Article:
It’s a good idea to do some market research and see what the most common questions are that people ask in your industry. Then, answer all of these within the content of your book.

This not only saves you time, but tells the customer you understand them and their needs.

  1. Gives value

Whether it’s a coffee shop loyalty card, a giveaway in a bookshop, or just a personal follow-up email, we all love getting value. Customer experience is everything in business – most of us will never go to a certain restaurant again if we receive poor service. Don’t leave your potential client waiting at an empty table. Give them something of real value.

Jon Lavelle, author of 52 Real Life Negotiation Cases, decided to write a business book, which has not only resulted in increased work but has actually motivated his clients:

“From a business development perspective I have won consultancy and training work off the back of my books. I have also won several speaking engagements and business deals from people who have read it. I’ve also had journalists contact me for newspaper quotes and radio interviews. The book has inspired me, and apparently some of my readers!”

By imparting knowledge of your business in your very own book, you communicate a great brand ethos, whereby you’re willing to spend your time giving extra to your customers.

How to publish your own business book

hands typing on a keyboard writing business book

So, it all sounds great, but how does it work?

Self-publishing a book for your business may seem like an alien challenge, but it’s really very simple.

First, you have to write the content.

What goes in?

You run a successful business, so you know who your target market is – you know what turns them on and what turns them off.

Like I said, even though you may not feel qualified to write a book, YOU are the best person for the job.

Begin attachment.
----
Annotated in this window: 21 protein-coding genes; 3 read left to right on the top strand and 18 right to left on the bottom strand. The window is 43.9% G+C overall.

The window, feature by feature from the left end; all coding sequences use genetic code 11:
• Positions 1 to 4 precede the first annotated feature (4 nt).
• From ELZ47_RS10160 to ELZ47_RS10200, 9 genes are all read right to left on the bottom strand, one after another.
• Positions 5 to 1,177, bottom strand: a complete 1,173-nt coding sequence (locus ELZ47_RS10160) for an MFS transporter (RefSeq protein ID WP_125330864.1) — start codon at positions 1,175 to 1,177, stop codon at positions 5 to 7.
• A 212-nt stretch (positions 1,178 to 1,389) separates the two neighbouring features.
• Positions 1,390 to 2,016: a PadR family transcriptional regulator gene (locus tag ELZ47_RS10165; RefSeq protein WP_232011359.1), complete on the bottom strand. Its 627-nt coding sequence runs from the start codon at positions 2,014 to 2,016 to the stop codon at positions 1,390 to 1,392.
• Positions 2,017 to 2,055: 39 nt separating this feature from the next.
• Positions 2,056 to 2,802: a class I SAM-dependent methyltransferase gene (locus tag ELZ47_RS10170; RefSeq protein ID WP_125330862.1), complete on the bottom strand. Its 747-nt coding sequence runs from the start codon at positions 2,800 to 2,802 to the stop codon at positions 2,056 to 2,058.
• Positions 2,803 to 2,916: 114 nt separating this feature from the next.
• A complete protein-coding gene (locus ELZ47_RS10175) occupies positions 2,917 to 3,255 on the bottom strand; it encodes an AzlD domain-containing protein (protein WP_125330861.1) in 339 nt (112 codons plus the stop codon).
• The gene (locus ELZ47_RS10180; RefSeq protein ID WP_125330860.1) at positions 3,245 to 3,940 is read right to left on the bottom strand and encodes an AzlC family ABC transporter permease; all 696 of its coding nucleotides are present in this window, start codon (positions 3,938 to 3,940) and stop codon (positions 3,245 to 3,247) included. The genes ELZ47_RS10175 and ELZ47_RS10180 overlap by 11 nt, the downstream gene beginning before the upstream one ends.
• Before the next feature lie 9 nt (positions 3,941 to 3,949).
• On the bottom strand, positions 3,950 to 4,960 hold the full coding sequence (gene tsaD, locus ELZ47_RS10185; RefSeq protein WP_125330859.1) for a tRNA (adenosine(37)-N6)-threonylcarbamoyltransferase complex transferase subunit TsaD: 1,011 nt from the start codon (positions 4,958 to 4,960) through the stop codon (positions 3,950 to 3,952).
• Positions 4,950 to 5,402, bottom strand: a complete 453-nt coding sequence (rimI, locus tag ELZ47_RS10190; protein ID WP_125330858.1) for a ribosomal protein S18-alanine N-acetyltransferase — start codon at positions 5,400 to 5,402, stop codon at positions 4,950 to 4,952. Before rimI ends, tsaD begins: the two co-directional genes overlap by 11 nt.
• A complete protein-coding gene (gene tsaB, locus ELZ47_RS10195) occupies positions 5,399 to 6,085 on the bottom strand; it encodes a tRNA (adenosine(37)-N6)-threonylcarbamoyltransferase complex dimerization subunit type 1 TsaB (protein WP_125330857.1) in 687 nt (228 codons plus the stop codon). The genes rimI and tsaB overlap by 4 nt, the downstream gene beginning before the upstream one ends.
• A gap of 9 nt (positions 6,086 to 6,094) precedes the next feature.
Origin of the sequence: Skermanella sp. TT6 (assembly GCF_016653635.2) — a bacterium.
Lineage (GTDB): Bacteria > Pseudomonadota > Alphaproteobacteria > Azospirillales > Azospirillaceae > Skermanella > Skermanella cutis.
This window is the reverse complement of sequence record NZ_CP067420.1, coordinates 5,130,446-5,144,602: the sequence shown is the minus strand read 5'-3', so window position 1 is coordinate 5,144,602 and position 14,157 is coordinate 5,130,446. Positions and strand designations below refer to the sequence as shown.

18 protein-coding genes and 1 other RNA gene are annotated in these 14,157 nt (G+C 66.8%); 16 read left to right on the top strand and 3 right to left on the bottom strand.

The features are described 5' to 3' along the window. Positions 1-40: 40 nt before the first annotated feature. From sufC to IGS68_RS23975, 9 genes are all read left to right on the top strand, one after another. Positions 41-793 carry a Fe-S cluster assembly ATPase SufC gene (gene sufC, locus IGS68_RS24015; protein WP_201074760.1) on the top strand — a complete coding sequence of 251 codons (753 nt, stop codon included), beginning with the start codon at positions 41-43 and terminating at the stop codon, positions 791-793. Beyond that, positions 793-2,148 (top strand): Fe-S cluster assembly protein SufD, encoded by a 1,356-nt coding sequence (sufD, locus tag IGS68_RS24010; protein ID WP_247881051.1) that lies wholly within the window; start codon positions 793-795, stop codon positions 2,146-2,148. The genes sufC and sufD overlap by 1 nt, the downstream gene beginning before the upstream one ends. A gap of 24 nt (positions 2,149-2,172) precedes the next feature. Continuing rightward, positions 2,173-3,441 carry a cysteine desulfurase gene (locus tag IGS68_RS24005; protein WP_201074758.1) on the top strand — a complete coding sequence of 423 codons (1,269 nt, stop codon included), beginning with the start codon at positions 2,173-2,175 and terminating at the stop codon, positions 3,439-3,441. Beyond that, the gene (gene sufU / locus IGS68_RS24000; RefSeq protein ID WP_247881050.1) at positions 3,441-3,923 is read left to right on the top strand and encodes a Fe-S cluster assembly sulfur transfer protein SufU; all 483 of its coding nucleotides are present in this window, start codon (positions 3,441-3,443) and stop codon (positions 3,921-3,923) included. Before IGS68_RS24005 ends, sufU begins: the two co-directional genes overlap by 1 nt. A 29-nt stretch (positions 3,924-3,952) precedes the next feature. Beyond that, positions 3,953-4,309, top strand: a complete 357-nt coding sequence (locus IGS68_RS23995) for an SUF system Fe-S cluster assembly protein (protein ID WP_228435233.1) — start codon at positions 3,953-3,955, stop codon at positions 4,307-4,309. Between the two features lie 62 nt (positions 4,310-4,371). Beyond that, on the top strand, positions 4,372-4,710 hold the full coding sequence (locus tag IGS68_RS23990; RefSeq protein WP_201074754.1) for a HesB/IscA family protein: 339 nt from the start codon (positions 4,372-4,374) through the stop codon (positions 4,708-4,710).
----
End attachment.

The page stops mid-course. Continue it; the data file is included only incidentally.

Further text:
Make sure you answer all the questions you get asked on a regular basis, include information on your services and write it in the tone that aligns with your business. This will ensure your brand’s consistency.

Include images. People love to put a picture to what they’re reading. Include a personal section about yourself and perhaps some photos of your day to day working life, products, and the team. By including this, it makes you inherently relatable.

From draft to book

Simply write your content up, Word Document is best, and make sure you get someone to have a read through it. We can never catch our own typos and you want the book to display your professionalism. Meanwhile, have a brainstorm about how you want the book cover to look. Look at what other business books have done and think how yours could interpret this.

The next step is to talk to a person at a professional publishing services company. They will format your manuscript into a file ready for print and assist with designing a professional business book cover. They’ll also handle production and, before you know it, you’ve self-published a book for your business.

You don’t need a publisher, you don’t need to be an expert in book production, you just need to write something of value to your potential customers. That’s part of the day job, isn’t it? It should be a doddle.

Ready to jump in?

With the online marketing jungle being, at times, an overwhelming place, there’s something comforting in the reliability of a book. It does the work for you as it walks out of the door with your potential client, or acts a gentle reminder of your services whilst sat on someone’s desk.

If you’re looking for a new marketing campaign that requires little maintenance and effortlessly spreads brand awareness, then a book for your business is what you need. You already have all the required skills, so get planning!

For further details, see Self-publishing a Book: The Basics

Hannah Vaughan TK InkThis is a guest post by Hannah Vaughan.

Hannah is Marketing and Editorial Assistant at TJ INK, part of TJ International ltd, delivering professional publishing services to independent writers and businesses.

Contact details: hannah@tjink.co.uk, 01841 534 264, http://tjink.co.uk/